Adapting to changes in curriculum and funding was the top challenge identified by education leaders who took part in The Educator’s annual survey of the sector. Respondents also named keeping up with new teaching methods and increasing enrolment numbers as key concerns.
Meeting the needs of 21st-century learners was the driving force behind many of the challenges school leaders are currently grappling with, from implementing a school-wide digital curriculum to transitioning from blended to personalised learning.
Staying relevant amidst rapid changes remains a prominent challenge for Australian schools.
According to survey respondents, who gave it a score of 4.13 out of 5, adapting to government and regulatory changes to curriculum and funding is the primary challenge their schools will face in 2019. School leaders in NSW expect these changes to intensify in the latter half of 2019 on the back of the NSW Curriculum review.
Not surprisingly, several respondents felt regulatory changes are out of touch with day-to-day realities.
“Government changes are not reflective of what is really needed,” one respondent said.
“Governments need to listen to the coalface. Put a learning assistant in each classroom instead of introducing new changes.”
Another respondent believes government changes are “getting more hostile to Christian schools”.
Looking at the year ahead, 18% of school leaders said investing in training and development is their top priority over the next 12 months.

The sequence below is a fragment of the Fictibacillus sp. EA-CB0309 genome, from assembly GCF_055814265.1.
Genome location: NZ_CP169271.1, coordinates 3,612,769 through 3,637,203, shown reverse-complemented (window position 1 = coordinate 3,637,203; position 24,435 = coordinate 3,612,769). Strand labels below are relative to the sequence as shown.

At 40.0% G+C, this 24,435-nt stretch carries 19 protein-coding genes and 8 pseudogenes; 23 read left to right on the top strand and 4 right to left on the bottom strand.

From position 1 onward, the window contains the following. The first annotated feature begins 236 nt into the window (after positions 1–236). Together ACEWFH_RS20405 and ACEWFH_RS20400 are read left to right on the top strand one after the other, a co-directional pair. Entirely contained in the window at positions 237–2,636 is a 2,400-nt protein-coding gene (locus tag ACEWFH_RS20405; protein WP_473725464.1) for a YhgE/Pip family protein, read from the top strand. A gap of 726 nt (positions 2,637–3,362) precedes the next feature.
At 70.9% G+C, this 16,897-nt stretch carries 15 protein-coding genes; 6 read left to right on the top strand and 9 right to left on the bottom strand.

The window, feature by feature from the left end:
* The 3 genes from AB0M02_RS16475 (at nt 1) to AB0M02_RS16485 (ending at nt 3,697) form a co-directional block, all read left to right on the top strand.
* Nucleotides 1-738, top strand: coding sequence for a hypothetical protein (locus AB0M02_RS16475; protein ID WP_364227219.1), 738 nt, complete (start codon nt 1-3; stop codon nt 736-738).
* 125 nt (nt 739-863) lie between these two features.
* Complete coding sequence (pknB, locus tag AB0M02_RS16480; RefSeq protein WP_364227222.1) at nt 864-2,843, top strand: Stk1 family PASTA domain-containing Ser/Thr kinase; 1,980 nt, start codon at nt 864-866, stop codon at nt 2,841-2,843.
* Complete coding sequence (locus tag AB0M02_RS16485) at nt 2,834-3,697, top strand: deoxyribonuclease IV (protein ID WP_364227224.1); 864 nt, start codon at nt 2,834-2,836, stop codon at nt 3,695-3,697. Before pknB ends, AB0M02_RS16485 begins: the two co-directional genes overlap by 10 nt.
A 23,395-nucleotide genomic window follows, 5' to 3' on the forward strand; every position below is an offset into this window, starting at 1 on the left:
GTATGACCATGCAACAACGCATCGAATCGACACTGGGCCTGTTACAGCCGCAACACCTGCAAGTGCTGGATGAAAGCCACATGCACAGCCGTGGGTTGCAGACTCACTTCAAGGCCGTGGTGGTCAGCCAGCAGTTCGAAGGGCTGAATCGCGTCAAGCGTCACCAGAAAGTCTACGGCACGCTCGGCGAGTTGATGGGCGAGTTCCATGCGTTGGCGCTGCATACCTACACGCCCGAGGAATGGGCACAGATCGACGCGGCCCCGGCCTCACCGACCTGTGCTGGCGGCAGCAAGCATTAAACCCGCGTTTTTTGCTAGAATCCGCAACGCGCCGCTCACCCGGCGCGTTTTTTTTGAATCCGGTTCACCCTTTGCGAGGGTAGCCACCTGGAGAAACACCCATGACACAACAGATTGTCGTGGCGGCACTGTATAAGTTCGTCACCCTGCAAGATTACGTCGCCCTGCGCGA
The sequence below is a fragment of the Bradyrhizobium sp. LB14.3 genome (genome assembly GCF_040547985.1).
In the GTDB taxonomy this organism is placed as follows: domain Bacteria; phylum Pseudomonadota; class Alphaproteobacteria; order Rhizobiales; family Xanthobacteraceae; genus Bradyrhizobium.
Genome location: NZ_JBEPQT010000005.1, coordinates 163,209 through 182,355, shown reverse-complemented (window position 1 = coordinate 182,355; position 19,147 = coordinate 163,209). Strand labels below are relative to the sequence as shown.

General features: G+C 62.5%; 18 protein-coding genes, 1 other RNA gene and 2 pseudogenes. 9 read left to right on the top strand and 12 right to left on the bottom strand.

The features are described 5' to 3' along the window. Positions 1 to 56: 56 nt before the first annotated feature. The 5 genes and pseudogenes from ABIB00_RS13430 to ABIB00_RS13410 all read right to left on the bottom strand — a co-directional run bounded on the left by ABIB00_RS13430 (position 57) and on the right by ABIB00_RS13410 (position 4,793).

A slightly smaller percentage (14%) said their top priority will be working with other education providers to improve their operations and quality of education, while 13% will be looking to develop partnerships with other universities or local artists to create collaborative learning opportunities for students.
As technology advances at warp speed, school leaders also find themselves needing to update their school’s facilities and systems; 10% of respondents said improving or acquiring new facilities and equipment was their top priority for the year ahead, while 9% planned to invest in new ICT infrastructures.
Just 5% of respondents said they planned to focus primarily on making people aware of their school’s offering via expanded marketing and communication effort.
Realising they can’t carry out their plans on their own, 10% of school leaders said they would consider engaging external consultants for specialist advice on achieving their business objectives, while 7% said they planned to hire more teaching and aid staff.
The full version of this story is featured in The Educator’s 5.1 issue magazine, which hit desks this week.